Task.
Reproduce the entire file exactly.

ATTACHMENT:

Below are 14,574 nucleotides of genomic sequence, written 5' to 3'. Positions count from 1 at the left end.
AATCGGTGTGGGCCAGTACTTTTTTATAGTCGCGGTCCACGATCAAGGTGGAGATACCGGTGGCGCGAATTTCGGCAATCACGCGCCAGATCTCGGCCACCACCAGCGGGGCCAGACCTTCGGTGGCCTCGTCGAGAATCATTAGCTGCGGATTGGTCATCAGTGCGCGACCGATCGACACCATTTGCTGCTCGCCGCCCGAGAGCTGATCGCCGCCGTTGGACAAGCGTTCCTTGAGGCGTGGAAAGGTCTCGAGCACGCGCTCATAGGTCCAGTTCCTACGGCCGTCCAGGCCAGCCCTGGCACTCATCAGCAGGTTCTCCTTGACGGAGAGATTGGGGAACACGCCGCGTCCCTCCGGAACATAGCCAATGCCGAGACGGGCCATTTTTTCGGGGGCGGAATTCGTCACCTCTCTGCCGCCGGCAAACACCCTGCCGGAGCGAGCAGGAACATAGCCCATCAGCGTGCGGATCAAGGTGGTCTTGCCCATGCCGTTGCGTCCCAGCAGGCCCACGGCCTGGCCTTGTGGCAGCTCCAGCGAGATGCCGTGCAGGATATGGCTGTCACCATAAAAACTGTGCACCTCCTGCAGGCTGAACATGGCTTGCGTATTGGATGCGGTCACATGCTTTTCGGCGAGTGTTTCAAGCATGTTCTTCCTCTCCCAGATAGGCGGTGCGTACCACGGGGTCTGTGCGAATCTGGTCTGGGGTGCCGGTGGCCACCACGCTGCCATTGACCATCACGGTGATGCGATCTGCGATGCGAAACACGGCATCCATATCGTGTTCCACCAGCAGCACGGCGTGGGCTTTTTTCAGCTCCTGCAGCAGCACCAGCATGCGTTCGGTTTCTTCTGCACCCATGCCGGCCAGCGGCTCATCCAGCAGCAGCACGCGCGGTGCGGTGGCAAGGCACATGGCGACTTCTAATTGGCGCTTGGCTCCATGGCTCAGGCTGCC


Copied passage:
Below are 14,574 nucleotides of genomic sequence, written 5' to 3'. Positions count from 1 at the left end.
AATCGGTGTGGGCCAGTACTTTTTTATAGTCGCGGTCCACGATCAAGGTGGAGATACCGGTGGCGCGAATTTCGGCAATCACGCGCCAGATCTCGGCCACCACCAGCGGGGCCAGACCTTCGGTGGCCTCGTCGAGAATCATTAGCTGCGGATTGGTCATCAGTGCGCGACCGATCGACACCATTTGCTGCTCGCCGCCCGAGAGCTGATCGCCGCCGTTGGACAAGCGTTCCTTGAGGCGTGGAAAGGTCTCGAGCACGCGCTCATAGGTCCAGTTCCTACGGCCGTCCAGGCCAGCCCTGGCACTCATCAGCAGGTTCTCCTTGACGGAGAGATTGGGGAACACGCCGCGTCCCTCCGGAACATAGCCAATGCCGAGACGGGCCATTTTTTCGGGGGCGGAATTCGTCACCTCTCTGCCGCCGGCAAACACCCTGCCGGAGCGAGCAGGAACATAGCCCATCAGCGTGCGGATCAAGGTGGTCTTGCCCATGCCGTTGCGTCCCAGCAGGCCCACGGCCTGGCCTTGTGGCAGCTCCAGCGAGATGCCGTGCAGGATATGGCTGTCACCATAAAAACTGTGCACCTCCTGCAGGCTGAACATGGCTTGCGTATTGGATGCGGTCACATGCTTTTCGGCGAGTGTTTCAAGCATGTTCTTCCTCTCCCAGATAGGCGGTGCGTACCACGGGGTCTGTGCGAATCTGGTCTGGGGTGCCGGTGGCCACCACGCTGCCATTGACCATCACGGTGATGCGATCTGCGATGCGAAACACGGCATCCATATCGTGTTCCACCAGCAGCACGGCGTGGGCTTTTTTCAGCTCCTGCAGCAGCACCAGCATGCGTTCGGTTTCTTCTGCACCCATGCCGGCCAGCGGCTCATCCAGCAGCAGCACGCGCGGTGCGGTGGCAAGGCACATGGCGACTTCTAATTGGCGCTTGGCTCCATGGCTCAGGCTGCC